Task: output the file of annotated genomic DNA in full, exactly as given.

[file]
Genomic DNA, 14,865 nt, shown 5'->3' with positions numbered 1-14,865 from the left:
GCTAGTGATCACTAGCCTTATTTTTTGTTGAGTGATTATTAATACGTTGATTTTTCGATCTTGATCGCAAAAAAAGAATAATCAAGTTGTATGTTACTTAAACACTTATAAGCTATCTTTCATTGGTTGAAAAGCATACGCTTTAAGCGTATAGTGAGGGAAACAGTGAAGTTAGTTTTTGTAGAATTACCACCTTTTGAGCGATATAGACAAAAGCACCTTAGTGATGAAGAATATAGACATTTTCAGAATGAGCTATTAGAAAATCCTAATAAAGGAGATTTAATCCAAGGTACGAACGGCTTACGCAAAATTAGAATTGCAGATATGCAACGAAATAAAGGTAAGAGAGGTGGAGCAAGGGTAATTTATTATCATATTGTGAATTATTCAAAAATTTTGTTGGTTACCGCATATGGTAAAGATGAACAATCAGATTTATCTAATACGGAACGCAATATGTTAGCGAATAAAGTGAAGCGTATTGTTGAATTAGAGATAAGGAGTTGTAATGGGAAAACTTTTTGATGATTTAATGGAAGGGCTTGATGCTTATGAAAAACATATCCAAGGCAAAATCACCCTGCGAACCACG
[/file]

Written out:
Genomic DNA, 14,865 nt, shown 5'->3' with positions numbered 1-14,865 from the left:
GCTAGTGATCACTAGCCTTATTTTTTGTTGAGTGATTATTAATACGTTGATTTTTCGATCTTGATCGCAAAAAAAGAATAATCAAGTTGTATGTTACTTAAACACTTATAAGCTATCTTTCATTGGTTGAAAAGCATACGCTTTAAGCGTATAGTGAGGGAAACAGTGAAGTTAGTTTTTGTAGAATTACCACCTTTTGAGCGATATAGACAAAAGCACCTTAGTGATGAAGAATATAGACATTTTCAGAATGAGCTATTAGAAAATCCTAATAAAGGAGATTTAATCCAAGGTACGAACGGCTTACGCAAAATTAGAATTGCAGATATGCAACGAAATAAAGGTAAGAGAGGTGGAGCAAGGGTAATTTATTATCATATTGTGAATTATTCAAAAATTTTGTTGGTTACCGCATATGGTAAAGATGAACAATCAGATTTATCTAATACGGAACGCAATATGTTAGCGAATAAAGTGAAGCGTATTGTTGAATTAGAGATAAGGAGTTGTAATGGGAAAACTTTTTGATGATTTAATGGAAGGGCTTGATGCTTATGAAAAACATATCCAAGGCAAAATCACCCTGCGAACCACG